any kind of protection, the very sudden static depression of the surrounding atmosphere. comes into play, and many are killed without signs of wounds. The explanation put forward is that the air and carbonic acid in solution in the blood are disengaged in the shape of minute gaseous bubbles as soon as the pressure decreases too suddenly from any cause. These bubbles are driven into the small arteries under the influence of the pressure exerted by the heart. If their diameter is greater than that of the small arteries, they form so many gaseous plugs, which instantaneously stop the blood circulation, and death occurs before there is time for them to dissolve back in the blood when the ambient atmospheric pressure returns to normal. The radius of action of high-explosive shells is less than the possible one of shrapnel for killing purposes, but they are more deadly than shrapnel, for in their radius of action no living being escapes, whilst the shrapnel is dangerous only when one of its balls or fragments strikes home.

THE report of the Marlborough College Natural History Society has just reached us. It contains one feature which the reports of other public schools might well follow. This is the Anthropometrical Report, giving the height, weight, and chest measurements of boys weighed during February, May, and October, 1914. This is an extremely useful piece of work, and might well be extended to include other details, such as the span of the arms, hair and eye colour, and the cephalic index. The sectional reports-zoological, botanical, and photographic-all give proof of keenness and shrewdness of observation.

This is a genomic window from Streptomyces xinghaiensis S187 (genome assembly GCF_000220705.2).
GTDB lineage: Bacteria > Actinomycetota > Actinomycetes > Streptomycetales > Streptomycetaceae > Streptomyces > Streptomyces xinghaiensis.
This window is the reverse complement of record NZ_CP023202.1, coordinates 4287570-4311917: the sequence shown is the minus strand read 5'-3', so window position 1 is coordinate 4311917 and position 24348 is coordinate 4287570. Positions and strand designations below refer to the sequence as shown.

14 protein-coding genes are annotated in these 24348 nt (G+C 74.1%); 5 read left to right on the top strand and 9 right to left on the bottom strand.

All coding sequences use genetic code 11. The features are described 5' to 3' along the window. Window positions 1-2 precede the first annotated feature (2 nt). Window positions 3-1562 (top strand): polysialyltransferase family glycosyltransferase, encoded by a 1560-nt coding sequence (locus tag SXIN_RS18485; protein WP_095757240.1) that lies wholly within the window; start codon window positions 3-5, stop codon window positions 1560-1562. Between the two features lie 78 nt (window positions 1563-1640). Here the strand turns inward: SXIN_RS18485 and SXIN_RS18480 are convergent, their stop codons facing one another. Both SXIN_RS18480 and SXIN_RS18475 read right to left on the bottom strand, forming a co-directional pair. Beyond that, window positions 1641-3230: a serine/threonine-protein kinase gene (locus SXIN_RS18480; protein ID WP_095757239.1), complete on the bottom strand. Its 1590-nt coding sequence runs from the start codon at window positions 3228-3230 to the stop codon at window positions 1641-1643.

A BRIEF but excellent summary of the life-history of the woodlark, by Mr. W. Farren, appears in Wild Life for June. The author's observations were made in the Breck district of Cambridgeshire, where this bird appears to be on the increase owing to the extension of plantations. He makes some interesting comparisons between this species and its ally, the skylark, more especially in regard to the method of feeding the young. The woodlark, it would seem, suffers an unusually high infant mortality owing to the raids of mice on the eggs and very young nestlings. Some very beautiful photographs add much to the value of this short essay.

IN connection with the article in NATURE of June 17 on "Jamaica as a Centre for Botanical Research in the Tropics," it is desirable that attention should be directed to the interesting descriptive account of the laboratory and garden at Cinchona, given by Prof. Duncan S. Johnson in the Popular Science Monthly, vol. lxxxv., No. 6, 1914, and vol. lxxxvi., No. 1, 1915. The history of Cinchona, which was established in 1869, is given, and is followed by an excellent account of the laboratory and the magnificent tropical vegetation by which it is surrounded. The articles are illustrated by numerous photographic reproductions, in which the luxuriance of the tree-fern growth in particular is well shown.

THE dire consequences of the reckless destruction of timber on the Victorian "flood-plain" are convincingly shown by Mr. J. G. O'Donohue in the Victorian